Cleat-based power meter takes a step forward

Brim Brothers has taken another step toward releasing a cleat-based power meter

The sensors are inside the cleats themselves. A small wire runs from the cleat to the brain pod.
The sensors are inside the cleats themselves. A small wire runs from the cleat to the brain pod.

Brim Brothers, a Dublin-based group of engineers bent on producing their own cleat-based power meter, has taken another step toward that goal. The company announced Monday morning that the new meter now has a name, Zone, and released photos as well.

The power meter, which we first wrote about at Interbike last year, uses piezoceramic sensors inside a cleat, in this case one from Speedplay, to measure force. That data is sent to a “brain” that sits on top of the shoe (and out of harm’s way), which can then do all the necessary computations and send the data via an Ant+ signal to a head unit.

The brain also includes sensitive accelerometers, necessary since accurate position data of the foot is vital to the calculation of power (power=torque multiplied by angular velocity). One Zone pod goes on each shoe, and as a result power can be measured from each leg independently.

The brain pod separates from its base and is easily removed from the shoe for charging or upgrading firmware. The sensors go inside the cleat (but don’t add any height), and can be walked on without fear. The system knows the difference between walking and riding forces, apparently. It is also completely waterproof (see the photo from Brim of a shoe in a bathtub), and adds only 18 grams to each shoe.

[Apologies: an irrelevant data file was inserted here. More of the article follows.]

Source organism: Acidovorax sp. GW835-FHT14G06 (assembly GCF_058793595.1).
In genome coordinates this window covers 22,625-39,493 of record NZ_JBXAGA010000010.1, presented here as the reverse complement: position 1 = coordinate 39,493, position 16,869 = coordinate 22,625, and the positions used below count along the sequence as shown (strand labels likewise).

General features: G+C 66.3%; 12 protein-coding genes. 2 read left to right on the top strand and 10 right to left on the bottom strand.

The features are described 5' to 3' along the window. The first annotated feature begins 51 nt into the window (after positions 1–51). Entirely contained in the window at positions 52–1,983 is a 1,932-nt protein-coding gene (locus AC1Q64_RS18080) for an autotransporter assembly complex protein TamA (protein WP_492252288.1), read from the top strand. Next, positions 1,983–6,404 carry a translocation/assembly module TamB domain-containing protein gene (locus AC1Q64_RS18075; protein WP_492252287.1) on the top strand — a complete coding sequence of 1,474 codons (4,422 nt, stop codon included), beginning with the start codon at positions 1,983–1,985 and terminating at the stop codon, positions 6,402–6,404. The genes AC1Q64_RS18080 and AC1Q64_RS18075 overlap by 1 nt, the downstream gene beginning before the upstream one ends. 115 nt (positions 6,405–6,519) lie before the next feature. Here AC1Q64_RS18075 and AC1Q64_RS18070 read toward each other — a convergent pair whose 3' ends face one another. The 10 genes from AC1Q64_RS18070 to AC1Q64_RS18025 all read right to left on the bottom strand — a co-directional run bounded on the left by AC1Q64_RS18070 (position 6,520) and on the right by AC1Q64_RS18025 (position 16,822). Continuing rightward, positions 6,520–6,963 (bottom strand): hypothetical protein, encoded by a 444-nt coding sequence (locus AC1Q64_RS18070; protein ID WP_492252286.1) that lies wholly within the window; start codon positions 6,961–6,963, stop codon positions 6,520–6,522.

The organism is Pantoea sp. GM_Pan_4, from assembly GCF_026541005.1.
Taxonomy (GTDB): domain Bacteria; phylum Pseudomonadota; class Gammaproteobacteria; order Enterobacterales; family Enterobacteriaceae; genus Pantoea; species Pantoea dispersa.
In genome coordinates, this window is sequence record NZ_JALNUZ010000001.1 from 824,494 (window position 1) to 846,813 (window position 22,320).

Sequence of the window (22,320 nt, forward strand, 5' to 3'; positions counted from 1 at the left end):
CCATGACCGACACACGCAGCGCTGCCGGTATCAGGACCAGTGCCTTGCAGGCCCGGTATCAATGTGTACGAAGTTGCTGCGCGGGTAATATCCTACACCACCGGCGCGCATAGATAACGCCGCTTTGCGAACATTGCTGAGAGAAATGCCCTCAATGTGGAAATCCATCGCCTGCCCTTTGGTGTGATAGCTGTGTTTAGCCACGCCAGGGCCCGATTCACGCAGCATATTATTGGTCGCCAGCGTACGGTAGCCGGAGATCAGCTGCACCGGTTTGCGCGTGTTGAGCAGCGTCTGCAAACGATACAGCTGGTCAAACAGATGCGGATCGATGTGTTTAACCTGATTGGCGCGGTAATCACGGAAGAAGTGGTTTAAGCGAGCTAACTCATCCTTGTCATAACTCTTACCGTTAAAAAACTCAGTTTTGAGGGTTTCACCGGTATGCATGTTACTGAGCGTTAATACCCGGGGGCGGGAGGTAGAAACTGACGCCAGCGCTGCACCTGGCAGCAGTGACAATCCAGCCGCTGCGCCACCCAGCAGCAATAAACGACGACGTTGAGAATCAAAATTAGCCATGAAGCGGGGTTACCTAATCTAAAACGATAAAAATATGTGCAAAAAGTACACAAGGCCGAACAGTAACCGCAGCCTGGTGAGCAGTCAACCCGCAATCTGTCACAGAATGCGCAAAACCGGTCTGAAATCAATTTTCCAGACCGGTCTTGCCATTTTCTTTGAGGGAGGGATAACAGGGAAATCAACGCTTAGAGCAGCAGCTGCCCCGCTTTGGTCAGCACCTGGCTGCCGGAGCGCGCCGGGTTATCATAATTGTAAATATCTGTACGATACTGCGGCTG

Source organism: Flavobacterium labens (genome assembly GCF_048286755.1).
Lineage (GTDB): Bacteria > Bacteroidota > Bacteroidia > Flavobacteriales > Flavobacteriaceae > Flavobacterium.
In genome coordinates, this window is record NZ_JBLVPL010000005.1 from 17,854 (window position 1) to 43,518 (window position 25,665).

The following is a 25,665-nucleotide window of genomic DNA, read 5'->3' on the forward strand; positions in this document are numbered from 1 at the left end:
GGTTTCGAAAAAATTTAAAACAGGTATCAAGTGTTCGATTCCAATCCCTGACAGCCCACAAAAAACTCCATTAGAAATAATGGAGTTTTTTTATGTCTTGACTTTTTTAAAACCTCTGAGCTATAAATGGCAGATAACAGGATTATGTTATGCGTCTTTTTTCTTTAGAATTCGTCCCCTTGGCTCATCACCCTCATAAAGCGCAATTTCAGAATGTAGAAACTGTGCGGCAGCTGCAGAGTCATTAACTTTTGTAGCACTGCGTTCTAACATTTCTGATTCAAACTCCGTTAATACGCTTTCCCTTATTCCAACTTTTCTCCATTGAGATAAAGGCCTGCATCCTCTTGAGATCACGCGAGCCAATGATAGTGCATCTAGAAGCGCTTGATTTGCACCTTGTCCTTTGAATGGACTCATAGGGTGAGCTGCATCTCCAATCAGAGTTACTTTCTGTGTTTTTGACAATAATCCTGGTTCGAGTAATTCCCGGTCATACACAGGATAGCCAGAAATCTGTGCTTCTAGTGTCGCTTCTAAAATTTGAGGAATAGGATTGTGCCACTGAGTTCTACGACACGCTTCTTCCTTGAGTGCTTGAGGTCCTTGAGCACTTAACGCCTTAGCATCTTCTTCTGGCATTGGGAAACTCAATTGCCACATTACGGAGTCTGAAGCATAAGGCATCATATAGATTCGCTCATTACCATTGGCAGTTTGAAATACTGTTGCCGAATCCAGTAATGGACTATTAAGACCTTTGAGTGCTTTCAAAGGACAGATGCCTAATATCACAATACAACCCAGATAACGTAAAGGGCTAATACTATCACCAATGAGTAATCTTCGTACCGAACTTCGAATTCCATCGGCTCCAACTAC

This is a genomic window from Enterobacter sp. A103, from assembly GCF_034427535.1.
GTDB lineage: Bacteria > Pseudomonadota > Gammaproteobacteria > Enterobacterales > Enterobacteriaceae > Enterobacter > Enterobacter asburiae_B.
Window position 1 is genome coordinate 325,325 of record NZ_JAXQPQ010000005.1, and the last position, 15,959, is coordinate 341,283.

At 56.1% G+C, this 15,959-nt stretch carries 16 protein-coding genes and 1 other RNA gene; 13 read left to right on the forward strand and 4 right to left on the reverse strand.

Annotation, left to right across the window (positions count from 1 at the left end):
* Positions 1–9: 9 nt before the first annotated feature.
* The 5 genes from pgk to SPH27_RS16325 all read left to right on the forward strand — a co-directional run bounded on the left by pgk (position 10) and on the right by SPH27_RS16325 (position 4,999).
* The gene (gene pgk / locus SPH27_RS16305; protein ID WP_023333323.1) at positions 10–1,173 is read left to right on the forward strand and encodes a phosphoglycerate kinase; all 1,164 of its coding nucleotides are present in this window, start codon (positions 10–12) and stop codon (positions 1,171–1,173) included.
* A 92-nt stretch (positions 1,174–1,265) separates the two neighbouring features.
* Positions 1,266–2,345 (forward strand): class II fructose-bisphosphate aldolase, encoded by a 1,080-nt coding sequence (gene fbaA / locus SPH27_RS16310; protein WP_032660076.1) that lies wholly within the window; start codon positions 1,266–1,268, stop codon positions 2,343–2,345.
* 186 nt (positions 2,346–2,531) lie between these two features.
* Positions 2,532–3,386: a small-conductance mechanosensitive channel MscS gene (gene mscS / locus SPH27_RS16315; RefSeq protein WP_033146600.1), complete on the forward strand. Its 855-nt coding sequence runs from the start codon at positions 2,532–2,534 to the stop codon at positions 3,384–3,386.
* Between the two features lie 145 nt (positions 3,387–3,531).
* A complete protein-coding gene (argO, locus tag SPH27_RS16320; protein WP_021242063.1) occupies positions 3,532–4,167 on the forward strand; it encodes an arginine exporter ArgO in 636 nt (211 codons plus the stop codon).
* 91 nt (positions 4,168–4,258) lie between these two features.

The cleat sensors are easily and cheaply replaced (though no word on exact pricing yet) when the cleats themselves wear out.

For those with multiple bikes, the system promises to be the most useful to date, negating the need to swap wheels, cranks, or pedals around. Just don’t swap shoes.

Brim Brothers representives still refuse to set a firm release date, only noting that their goal is to release sometime in 2012. “We’re going as fast as we can, but we still have a lot of careful testing to work through,” the company said on its blog.